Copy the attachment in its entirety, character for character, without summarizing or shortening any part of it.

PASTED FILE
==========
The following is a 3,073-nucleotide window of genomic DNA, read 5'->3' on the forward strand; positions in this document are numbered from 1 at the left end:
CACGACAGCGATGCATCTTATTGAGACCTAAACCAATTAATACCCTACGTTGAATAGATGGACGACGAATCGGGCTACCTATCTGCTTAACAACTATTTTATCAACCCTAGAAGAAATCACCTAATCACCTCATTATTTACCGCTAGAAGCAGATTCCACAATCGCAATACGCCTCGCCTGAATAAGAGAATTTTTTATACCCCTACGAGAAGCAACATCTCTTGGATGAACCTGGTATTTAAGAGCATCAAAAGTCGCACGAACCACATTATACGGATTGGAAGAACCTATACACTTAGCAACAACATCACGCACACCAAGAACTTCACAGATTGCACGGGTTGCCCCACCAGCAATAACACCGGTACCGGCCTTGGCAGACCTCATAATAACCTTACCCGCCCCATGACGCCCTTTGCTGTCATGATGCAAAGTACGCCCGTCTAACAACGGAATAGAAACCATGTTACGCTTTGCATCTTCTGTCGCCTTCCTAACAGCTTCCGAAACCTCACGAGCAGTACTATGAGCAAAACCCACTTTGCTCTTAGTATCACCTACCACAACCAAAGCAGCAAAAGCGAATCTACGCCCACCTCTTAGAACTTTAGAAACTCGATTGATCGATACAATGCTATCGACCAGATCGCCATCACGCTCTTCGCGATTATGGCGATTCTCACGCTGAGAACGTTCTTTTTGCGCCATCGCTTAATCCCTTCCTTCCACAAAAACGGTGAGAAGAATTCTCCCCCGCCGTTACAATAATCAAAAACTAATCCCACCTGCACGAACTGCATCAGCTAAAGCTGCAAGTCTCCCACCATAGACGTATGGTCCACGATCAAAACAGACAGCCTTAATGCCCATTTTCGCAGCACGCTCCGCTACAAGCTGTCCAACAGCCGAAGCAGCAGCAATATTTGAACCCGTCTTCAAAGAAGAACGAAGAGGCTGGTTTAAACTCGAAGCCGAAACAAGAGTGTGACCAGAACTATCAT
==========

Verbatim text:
The following is a 3,073-nucleotide window of genomic DNA, read 5'->3' on the forward strand; positions in this document are numbered from 1 at the left end:
CACGACAGCGATGCATCTTATTGAGACCTAAACCAATTAATACCCTACGTTGAATAGATGGACGACGAATCGGGCTACCTATCTGCTTAACAACTATTTTATCAACCCTAGAAGAAATCACCTAATCACCTCATTATTTACCGCTAGAAGCAGATTCCACAATCGCAATACGCCTCGCCTGAATAAGAGAATTTTTTATACCCCTACGAGAAGCAACATCTCTTGGATGAACCTGGTATTTAAGAGCATCAAAAGTCGCACGAACCACATTATACGGATTGGAAGAACCTATACACTTAGCAACAACATCACGCACACCAAGAACTTCACAGATTGCACGGGTTGCCCCACCAGCAATAACACCGGTACCGGCCTTGGCAGACCTCATAATAACCTTACCCGCCCCATGACGCCCTTTGCTGTCATGATGCAAAGTACGCCCGTCTAACAACGGAATAGAAACCATGTTACGCTTTGCATCTTCTGTCGCCTTCCTAACAGCTTCCGAAACCTCACGAGCAGTACTATGAGCAAAACCCACTTTGCTCTTAGTATCACCTACCACAACCAAAGCAGCAAAAGCGAATCTACGCCCACCTCTTAGAACTTTAGAAACTCGATTGATCGATACAATGCTATCGACCAGATCGCCATCACGCTCTTCGCGATTATGGCGATTCTCACGCTGAGAACGTTCTTTTTGCGCCATCGCTTAATCCCTTCCTTCCACAAAAACGGTGAGAAGAATTCTCCCCCGCCGTTACAATAATCAAAAACTAATCCCACCTGCACGAACTGCATCAGCTAAAGCTGCAAGTCTCCCACCATAGACGTATGGTCCACGATCAAAACAGACAGCCTTAATGCCCATTTTCGCAGCACGCTCCGCTACAAGCTGTCCAACAGCCGAAGCAGCAGCAATATTTGAACCCGTCTTCAAAGAAGAACGAAGAGGCTGGTTTAAACTCGAAGCCGAAACAAGAGTGTGACCAGAACTATCAT